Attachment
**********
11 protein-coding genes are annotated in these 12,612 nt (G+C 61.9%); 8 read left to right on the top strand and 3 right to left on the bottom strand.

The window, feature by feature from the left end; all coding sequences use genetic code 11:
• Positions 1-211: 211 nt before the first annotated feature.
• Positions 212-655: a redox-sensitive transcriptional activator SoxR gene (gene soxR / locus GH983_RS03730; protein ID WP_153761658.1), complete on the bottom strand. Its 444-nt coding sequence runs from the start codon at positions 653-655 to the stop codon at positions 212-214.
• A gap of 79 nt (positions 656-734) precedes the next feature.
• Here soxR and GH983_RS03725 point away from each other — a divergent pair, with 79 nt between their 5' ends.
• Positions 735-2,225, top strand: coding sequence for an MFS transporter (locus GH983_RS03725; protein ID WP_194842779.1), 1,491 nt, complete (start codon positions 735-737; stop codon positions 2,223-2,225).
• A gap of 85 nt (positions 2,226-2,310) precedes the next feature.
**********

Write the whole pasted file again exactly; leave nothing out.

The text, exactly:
11 protein-coding genes are annotated in these 12,612 nt (G+C 61.9%); 8 read left to right on the top strand and 3 right to left on the bottom strand.

The window, feature by feature from the left end; all coding sequences use genetic code 11:
• Positions 1-211: 211 nt before the first annotated feature.
• Positions 212-655: a redox-sensitive transcriptional activator SoxR gene (gene soxR / locus GH983_RS03730; protein ID WP_153761658.1), complete on the bottom strand. Its 444-nt coding sequence runs from the start codon at positions 653-655 to the stop codon at positions 212-214.
• A gap of 79 nt (positions 656-734) precedes the next feature.
• Here soxR and GH983_RS03725 point away from each other — a divergent pair, with 79 nt between their 5' ends.
• Positions 735-2,225, top strand: coding sequence for an MFS transporter (locus GH983_RS03725; protein ID WP_194842779.1), 1,491 nt, complete (start codon positions 735-737; stop codon positions 2,223-2,225).
• A gap of 85 nt (positions 2,226-2,310) precedes the next feature.